Imagine This: You believe that Copernicus was right and that the earth does revolve around the sun, and you set out to prove it at the risk of displeasing the Church and many of those in authority.
You’re born in Pisa, Italy, in 1564, the eldest of seven children of an old and noble Florentine family line that has fallen on hard times.
Your mother is well educated which is unusual for women of her day. And your father is a respected musician and an outspoken uncompromising man who defends his ideas regardless of whom he challenges or offends. From an early age, you’re taught by your father to think for yourself and to question authority.
Your family moves from Pisa to Florence, a cultural center, where you study Latin, Greek, mathematics, religion, music, and painting. Your constant questioning while still a student, earns you the nickname “The Wrangler.”
At seventeen you enroll as a medical student at the University of Pisa, and your financially strained family hopes you will become a rich doctor.
While in the Cathedral of Pisa three years later, your attention is drawn to a big lamp hanging from the cathedral ceiling which is swaying in a draft. You time its movements with the beat of your pulse and discover that each swing of the lamp, no matter how great or small, takes the same amount of time. At twenty years of age, you have recognized a simple truth, the Law of the Pendulum. You then go on to design the pendulum clock which advances the study of physics and astronomy.
You give up the study of medicine because you’re more interested in matter, energy, motion, and force--the science of physics. Over the next several years, you master mathematics and physics with the help of a family friend, Ostilio Ricci, a professor of mathematics.
Your reputation is growing, and you return to the University of Pisa in 1589 as a professor of mathematics. You quickly make enemies, however, by challenging a nearly two-thousand-year-old theory of Aristotle’s.
Aristotle believed that if two different weights were dropped from the same height, the heavier weight would hit the ground first. You test this theory by dropping several weights from the Leaning Tower of Pisa. They fall at the same speed, and you observe that the longer an object falls, the faster it falls. But those who are loyal followers of Aristotle refuse to believe their eyes, and they force you out of the university.
When you build a telescope which allows you to see an object thirty-three times larger than its actual size, you begin to study the stars. And the more you study the stars, the more convinced you become that Copernicus was right—that the earth is not the center of the universe.
In 1610 you publish a small book, The Starry Messenger, in which you describe your observations, and you begin to make and sell your telescopes, so that people can verify your observations for themselves. But many people refuse to use your telescope, preferring to cling to their old beliefs.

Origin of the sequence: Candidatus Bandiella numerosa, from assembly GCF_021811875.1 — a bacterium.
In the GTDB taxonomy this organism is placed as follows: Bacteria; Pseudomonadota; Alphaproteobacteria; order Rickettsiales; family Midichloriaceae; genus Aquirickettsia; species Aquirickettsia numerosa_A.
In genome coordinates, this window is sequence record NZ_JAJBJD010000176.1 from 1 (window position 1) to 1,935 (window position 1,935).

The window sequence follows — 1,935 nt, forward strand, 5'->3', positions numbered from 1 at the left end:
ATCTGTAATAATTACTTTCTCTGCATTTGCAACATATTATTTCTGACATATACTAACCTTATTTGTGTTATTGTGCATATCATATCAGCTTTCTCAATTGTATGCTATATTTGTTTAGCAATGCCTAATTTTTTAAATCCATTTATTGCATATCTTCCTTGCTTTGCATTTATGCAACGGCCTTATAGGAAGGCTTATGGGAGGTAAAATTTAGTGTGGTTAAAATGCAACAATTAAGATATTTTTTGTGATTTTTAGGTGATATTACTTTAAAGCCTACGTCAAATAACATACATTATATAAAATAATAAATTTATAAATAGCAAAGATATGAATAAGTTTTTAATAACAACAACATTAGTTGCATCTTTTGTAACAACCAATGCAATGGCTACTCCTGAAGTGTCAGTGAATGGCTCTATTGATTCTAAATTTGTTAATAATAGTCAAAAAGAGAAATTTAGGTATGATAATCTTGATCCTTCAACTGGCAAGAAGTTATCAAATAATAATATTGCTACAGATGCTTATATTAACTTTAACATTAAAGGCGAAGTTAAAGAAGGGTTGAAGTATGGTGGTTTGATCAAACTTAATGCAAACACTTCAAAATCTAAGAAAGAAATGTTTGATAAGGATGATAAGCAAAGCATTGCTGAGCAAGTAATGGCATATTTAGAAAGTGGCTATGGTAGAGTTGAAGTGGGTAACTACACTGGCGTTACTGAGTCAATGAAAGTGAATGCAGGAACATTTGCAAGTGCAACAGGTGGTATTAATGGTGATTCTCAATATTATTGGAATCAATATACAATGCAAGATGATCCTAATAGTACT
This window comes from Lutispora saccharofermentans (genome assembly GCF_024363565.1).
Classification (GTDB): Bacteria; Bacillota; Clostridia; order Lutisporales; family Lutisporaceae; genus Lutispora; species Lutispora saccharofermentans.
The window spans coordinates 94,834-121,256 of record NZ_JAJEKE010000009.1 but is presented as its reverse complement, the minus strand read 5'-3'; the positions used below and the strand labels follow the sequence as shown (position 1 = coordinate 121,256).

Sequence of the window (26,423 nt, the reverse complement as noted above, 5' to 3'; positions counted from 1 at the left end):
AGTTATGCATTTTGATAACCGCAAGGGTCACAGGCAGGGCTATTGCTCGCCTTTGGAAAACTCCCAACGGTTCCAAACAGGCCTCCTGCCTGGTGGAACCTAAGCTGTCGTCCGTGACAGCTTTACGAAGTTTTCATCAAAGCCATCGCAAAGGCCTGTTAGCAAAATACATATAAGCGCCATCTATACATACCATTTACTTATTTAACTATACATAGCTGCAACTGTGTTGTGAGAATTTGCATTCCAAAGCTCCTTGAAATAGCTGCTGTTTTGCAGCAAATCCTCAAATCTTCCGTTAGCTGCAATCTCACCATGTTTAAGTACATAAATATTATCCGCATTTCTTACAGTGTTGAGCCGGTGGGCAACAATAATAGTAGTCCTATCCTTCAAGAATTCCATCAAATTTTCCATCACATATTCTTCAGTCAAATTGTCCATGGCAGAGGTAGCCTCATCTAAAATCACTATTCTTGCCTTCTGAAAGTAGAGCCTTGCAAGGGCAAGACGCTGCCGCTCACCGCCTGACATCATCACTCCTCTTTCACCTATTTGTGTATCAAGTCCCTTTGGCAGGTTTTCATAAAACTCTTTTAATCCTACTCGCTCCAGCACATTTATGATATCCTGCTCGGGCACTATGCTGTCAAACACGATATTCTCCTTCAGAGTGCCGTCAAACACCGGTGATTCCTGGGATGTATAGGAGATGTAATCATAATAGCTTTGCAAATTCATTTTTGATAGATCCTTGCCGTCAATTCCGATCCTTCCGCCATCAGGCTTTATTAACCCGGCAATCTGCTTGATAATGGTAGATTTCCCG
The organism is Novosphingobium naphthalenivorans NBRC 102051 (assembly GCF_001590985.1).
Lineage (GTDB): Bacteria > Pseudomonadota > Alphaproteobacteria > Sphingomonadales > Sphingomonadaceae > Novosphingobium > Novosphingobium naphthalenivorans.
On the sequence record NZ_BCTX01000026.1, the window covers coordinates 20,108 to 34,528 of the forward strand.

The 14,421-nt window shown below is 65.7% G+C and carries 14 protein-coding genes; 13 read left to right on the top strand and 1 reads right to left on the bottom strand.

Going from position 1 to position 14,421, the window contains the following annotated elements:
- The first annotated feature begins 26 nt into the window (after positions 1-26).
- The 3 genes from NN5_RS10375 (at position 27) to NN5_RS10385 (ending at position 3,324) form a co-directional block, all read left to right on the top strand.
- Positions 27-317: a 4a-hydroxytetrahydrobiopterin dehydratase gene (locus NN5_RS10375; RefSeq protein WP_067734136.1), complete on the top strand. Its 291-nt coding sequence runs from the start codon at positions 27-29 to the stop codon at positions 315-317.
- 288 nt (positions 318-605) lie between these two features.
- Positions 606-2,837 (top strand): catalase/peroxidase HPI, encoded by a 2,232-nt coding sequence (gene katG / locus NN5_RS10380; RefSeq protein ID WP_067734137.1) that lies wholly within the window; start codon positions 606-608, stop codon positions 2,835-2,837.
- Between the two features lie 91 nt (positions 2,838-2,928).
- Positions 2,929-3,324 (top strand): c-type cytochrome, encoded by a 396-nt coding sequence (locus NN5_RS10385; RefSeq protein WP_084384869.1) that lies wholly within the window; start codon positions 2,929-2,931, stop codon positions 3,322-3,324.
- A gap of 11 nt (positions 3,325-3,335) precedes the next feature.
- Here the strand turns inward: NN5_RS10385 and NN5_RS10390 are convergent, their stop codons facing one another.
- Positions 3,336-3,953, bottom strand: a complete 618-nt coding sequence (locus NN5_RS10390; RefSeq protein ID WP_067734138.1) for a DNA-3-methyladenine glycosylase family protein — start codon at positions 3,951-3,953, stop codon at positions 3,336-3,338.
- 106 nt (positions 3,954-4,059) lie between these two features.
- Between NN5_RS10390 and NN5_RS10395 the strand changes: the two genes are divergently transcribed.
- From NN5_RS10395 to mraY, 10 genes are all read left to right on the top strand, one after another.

Your heavenly explorations meet with powerful resistance because they’re in opposition to the beliefs long held by the Catholic Church. In 1616 Pope Paul V officially denounces the Copernican theory, and you are instructed to stop teaching Copernican cosmology. But by 1632, you can no longer deny the truth, and you publish Dialogue--your most famous work, which supports the work of Copernicus and ridicules the followers of Aristotle.
When you die in 1642 at age seventy-seven, you’re still considered guilty of spreading beliefs that are contrary to Church teachings, and Pope Urban VIII never forgives you for your disobedience.
It’s not until 1992, after a 13-year debate over the conflict between science and faith, that Pope John Paul II formally closes the Catholic Church’s case against you and acknowledges the truth of your findings and those of Copernicus.
In your uncompromising search for the truth, you usher in the scientific revolution and will eventually become known as “The Father of Modern Astronomy.” You are truly a man who changed the world!
“The earth does move.”
Galileo Galilei (1564-1642)
Excerpted from They Stood Alone!: 25 Men and Women Who Made a Difference by Sandra McLeod Humphrey
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Giving Back: Galileo published his astronomical findings, even though he knew there could be serious repercussions from the Catholic Church, because he believed that it was important for people to know the truth.
Did You Know that Galileo’s findings about falling weights helped Isaac Newton develop his Law of Universal Gravity?
Something to Think about: Do you think Galileo’s persecution by the Catholic Church was simply a conflict between science and religion or do you think it was more a matter of a complex power struggle?
Willoughby and I hope you enjoyed this week’s true story and will be back next week for another story to inspire you to DARE TO DREAM BIG!